Detailed update given on Weyburn's CU Spark Centre

Work is ongoing at Weyburn’s new culture and rec centre, the Credit Union Spark Centre, and more of the details were unveiled in an update provided by Andrew Crowe, the City’s director of Leisure Services, to the Weyburn Rotary Club.

He provided virtual tours of the new facility, both with the animated concept and a series of photos taken recently of the centre, with an explanation on everything being planned for the new facility. The centre is on track to be open to the public in September of 2021, along with the Legacy Park Elementary School, which is also under construction adjacent to it.

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“It’s going to be amazing for the community. We’re very lucky to be getting something like this,” said Crowe. “My colleagues are jealous that we going to have such a well-rounded forward-thinking facility for a community of our size,” he said.

Noting that discussions and plans for this facility had been going on for five to seven years beforehand, he said the facility will be a perfect complement to its location next to Jubilee Park, which has facilities for soccer and baseball along with walking paths.

With the school connected to the building, there is a joint-use community commons area that will be available to both the school and the city, plus there is an agreement outlining how the school will be able to access the recreation and culture facility, and the city will be able to access the school gymnasium for evening programs or activities.

The main floor will feature an arts wing, which includes a new larger gallery, pottery studio, storage for the City’s Permanent Art Collection, and multi-purpose program rooms; the MNP indoor play and climb area; and a half-FIFA size indoor soccer field; warmup area for baseball; lounge area, and eight dressing rooms, four with access to the outdoor rink and to the adjacent outdoor sports fields.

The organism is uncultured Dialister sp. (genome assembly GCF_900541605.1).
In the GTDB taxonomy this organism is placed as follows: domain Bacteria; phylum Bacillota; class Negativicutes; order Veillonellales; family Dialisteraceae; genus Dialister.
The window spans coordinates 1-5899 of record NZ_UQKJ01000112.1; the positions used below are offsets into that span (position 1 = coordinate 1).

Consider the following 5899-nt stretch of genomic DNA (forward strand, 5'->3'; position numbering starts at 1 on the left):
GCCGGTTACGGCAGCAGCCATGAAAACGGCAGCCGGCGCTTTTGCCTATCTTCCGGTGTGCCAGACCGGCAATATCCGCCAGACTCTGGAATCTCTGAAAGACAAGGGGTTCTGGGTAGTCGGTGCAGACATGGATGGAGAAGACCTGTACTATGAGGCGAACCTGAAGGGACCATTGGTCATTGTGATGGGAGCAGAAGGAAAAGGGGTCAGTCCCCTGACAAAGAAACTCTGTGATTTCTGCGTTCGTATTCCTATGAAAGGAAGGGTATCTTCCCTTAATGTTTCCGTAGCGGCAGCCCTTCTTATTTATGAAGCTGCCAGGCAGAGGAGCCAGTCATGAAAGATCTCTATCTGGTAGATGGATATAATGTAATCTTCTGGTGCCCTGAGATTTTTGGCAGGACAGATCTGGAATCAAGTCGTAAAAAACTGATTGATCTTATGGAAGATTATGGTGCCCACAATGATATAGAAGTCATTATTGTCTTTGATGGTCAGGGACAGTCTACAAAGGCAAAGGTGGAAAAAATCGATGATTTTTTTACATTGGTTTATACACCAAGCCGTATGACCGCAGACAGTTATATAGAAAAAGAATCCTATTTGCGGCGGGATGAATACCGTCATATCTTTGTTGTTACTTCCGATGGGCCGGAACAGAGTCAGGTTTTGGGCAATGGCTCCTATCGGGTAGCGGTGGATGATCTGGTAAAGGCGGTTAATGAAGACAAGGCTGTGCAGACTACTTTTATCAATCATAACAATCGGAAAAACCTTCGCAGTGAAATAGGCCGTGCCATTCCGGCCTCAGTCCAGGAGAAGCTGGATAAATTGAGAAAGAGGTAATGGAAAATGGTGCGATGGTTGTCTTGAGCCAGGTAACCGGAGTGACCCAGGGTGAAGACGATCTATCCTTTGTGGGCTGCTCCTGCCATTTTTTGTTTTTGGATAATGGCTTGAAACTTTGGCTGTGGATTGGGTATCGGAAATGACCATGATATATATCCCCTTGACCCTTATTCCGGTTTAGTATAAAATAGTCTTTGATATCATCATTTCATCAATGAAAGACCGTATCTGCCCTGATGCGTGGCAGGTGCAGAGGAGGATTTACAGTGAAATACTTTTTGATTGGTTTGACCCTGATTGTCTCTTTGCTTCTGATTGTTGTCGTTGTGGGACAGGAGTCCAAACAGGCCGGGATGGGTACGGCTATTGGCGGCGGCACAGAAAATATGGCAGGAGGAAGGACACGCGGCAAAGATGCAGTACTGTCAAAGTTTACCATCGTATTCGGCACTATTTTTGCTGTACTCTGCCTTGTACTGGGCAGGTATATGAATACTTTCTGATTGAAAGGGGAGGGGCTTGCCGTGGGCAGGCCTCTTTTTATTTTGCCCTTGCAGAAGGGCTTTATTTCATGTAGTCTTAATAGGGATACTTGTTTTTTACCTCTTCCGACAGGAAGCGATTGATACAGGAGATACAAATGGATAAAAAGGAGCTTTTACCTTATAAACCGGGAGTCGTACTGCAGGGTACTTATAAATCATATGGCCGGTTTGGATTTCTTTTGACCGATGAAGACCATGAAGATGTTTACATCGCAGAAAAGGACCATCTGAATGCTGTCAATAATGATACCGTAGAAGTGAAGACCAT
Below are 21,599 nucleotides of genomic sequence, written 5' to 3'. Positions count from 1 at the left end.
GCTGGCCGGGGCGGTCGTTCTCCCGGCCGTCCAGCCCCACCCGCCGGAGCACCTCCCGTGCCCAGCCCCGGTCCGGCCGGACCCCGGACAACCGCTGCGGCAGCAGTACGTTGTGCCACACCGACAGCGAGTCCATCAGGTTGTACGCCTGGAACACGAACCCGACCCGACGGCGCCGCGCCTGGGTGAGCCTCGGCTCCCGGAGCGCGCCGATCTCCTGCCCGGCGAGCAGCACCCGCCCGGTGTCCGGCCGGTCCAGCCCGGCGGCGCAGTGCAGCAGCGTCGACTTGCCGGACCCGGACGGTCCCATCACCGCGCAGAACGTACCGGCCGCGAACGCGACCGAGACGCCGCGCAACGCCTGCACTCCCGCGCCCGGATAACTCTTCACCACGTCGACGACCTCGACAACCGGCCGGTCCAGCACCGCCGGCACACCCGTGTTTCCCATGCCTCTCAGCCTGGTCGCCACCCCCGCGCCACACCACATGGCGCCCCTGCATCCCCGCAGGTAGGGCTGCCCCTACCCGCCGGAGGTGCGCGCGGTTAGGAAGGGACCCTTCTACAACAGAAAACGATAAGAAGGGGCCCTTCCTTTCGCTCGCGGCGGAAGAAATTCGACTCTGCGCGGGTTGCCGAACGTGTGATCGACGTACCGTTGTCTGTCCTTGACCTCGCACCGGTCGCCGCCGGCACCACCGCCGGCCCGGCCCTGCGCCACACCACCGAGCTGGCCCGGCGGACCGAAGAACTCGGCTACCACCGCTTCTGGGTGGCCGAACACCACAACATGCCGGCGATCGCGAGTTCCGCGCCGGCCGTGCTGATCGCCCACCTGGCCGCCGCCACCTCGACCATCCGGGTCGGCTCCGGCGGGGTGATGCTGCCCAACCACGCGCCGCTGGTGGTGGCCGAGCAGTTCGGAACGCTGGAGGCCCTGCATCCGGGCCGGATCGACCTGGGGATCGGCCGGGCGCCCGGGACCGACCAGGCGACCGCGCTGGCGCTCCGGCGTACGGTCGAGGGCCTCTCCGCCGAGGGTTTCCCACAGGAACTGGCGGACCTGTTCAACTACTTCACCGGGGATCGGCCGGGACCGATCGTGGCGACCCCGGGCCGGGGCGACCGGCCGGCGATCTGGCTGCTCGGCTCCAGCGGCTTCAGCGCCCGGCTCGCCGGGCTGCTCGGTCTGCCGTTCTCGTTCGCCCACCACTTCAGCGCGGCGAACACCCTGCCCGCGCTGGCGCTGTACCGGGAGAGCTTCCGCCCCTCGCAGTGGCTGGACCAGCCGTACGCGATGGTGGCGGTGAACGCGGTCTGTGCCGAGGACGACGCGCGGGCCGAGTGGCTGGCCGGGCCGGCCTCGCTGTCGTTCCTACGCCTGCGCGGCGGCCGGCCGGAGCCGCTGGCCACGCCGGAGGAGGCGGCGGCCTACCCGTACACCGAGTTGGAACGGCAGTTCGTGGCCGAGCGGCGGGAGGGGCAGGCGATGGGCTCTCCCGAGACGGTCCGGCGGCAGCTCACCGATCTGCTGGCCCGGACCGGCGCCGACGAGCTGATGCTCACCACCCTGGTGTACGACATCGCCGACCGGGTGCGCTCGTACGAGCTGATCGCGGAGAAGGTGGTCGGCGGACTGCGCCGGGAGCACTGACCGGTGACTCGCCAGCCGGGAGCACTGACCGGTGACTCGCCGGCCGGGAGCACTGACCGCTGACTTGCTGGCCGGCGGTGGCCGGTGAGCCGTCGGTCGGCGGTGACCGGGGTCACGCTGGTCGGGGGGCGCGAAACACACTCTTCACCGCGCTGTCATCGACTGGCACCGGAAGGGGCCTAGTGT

The second level will include a 220-metre three-lane running track around the perimeter of the sports field, a warmup area, a mini-gym and sports simulator room, with access to 35 different sports, from golf and soccer to “zombie dodgeball”, and spectator seating for up to 280 people for the sports field below.

The mini-gym is big enough for a volleyball court, or two pickleball courts, or for three-on-three basketball, said Crowe.

The new outdoor rink will be official NHL-size with glass, access from the dressing rooms, and a Zamboni to keep the ice surface taken care of. The rink area will also be available for use in the summer months for various sports like box lacrosse or basketball.

“We’re really excited for before and after-school programming for both arts and sports,” said Crowe, adding that with a school housing some 700 students, the City hopes the centre will have an impact on their lives also with both sports and high-quality arts education programs.

Rotary member Nancy Styles asked about the use of the parking lot, which seems to largely be done now, well ahead of the opening of the facility.

Crowe noted this is part of the overall school and rec centre project, and until the properties are turned over to the City and school division, they do not have the use of the parking lot, or of any of the buildings.

“Even when Wright is done the bulk of the construction of the facility, there will still be a lot of work left to be done,” said Crowe.

Asked if there will be a charge for families to use the play-and-climb area, Crowe said there will be a charge, but it will be “severely subsidized”, and much lower than some private play facilities have been charging. The City is working on how the rates will be set up, with the possibility of a leisure services pass that will give users access to all of the facilities.

Member Mal Barber inquired about how the construction costs were split between the City and the Southeast Cornerstone School Division for the shared facilities.

Crowe noted the joint-use space adjoining the two buildings, where there is a community kitchen, commons and washrooms area, was split 50-50, and for the parking lot, the City is paying 65 per cent and the school division 35 per cent.

He also noted the two parties were able to save a lot as Wright Construction were able to do bulk buying for both facilities.